The Effect of Primary Cesarean Section on Subsequent Delivery
|Elie Nkwabong 1*, Kayawa Monglo Stéphane2 and Mbu Robinson Enow3|
|1Senior lecturer; Department of Obstetrics & Gynecology; University Teaching Hospital/ Faculty of Medicine and Biomedical Sciences, Yaoundé (Cameroon)|
|2Faculty of Medicine and Biomedical Sciences, Yaoundé (Cameroon)|
|3Associate professor; Department of Obstetrics & Gynecology; Faculty of Medicine and Biomedical Sciences, Yaoundé (Cameroon)|
|Corresponding Author :||Dr. Elie Nkwabong
Department of Obstetrics & Gynecology
P.O. Box 1364 Yaoundé, Cameroon
Tel: 237 699663843
Fax: 237 222312567
E-mail: [email protected]
|Received September 23, 2014; Accepted January 26, 2015; Published January 27, 2015|
|Citation: Nkwabong E, Kayawa Monglo S, Mbu RE (2015) The Effect of Primary Cesarean Section on Subsequent Delivery. J Preg Child Health 2:129. doi: 10.4172/2376-127X.1000129|
|Copyright: © 2015 Nkwabong E, et al. This is an open-access article distributed under the terms of the Creative Commons Attribution License, which permits unrestricted use, distribution, and reproduction in any medium, provided the original author and source are credited.|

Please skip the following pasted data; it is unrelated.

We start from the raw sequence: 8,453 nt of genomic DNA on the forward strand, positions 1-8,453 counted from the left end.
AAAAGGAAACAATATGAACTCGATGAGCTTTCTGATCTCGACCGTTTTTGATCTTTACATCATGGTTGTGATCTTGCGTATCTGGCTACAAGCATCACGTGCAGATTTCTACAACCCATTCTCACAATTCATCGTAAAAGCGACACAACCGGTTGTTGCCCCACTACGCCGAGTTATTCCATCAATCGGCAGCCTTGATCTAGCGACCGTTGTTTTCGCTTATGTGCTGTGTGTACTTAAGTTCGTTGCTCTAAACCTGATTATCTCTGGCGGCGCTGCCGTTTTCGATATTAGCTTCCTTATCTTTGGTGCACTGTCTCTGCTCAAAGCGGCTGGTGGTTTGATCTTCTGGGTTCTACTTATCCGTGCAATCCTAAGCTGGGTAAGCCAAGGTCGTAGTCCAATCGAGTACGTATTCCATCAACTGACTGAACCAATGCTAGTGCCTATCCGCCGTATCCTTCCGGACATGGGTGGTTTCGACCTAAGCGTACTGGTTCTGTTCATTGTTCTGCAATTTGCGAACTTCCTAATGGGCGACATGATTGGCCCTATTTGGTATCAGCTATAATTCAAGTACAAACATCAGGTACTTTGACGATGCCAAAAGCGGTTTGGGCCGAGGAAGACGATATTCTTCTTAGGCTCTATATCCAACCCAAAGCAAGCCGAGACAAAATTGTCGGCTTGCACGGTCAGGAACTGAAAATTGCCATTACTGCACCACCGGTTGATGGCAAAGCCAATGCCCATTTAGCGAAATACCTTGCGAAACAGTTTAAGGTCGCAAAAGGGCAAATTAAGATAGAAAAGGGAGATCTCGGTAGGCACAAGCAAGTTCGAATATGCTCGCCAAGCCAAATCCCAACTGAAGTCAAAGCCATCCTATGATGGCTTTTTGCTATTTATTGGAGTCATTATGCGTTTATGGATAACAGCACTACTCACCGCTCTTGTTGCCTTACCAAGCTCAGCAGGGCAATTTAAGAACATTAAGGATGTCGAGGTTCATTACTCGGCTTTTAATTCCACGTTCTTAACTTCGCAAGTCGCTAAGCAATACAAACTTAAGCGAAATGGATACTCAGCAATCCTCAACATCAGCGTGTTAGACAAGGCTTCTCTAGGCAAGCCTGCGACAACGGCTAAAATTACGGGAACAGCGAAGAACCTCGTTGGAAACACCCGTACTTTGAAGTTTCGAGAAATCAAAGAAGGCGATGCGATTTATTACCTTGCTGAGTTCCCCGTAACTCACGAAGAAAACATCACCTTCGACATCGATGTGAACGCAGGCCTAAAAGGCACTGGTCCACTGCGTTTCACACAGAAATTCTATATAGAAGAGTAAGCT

Objective: To evaluate the effect of the first cesarean section (CS) on the subsequent delivery.
Methods: This prospective cohort study was carried out in two major hospitals of Yaoundé, Cameroon, from November 1st, 2013 to April 30th, 2014. Maternity records at second delivery of parturient whose first delivery was done by CS (primary CS) or vaginally was compared. The main variables recorded included maternal age, intergenesic period, gestational age at delivery, mode of delivery, birth weight, uterine rupture and post-partum haemorrhage. Data were analyzed using Epi info 3.5.4. Fisher exact test and t-test were used for comparison. P<0.05 was considered statistically significant.
Results: There was no statistically significant difference between means concerning maternal ages, intergenesic periods, gestational ages at delivery and birth weights. Women with primary CS had an increased risk of uterine rupture (one case versus none), repeat CS (RR 5.1, 95%CI 2.5-10.4, P<0.0001) and post partum bleeding ≥500ml (RR 6.3, 95%CI 2.0-20.0, P<0.0002).
Conclusion: Primary cesarean delivery was associated with a higher risk of repeat CS. Given that repeat CS is associated with subsequent elective CS, efforts should concentrate mainly on the reduction of primary CS rate to reverse the rising CS rate.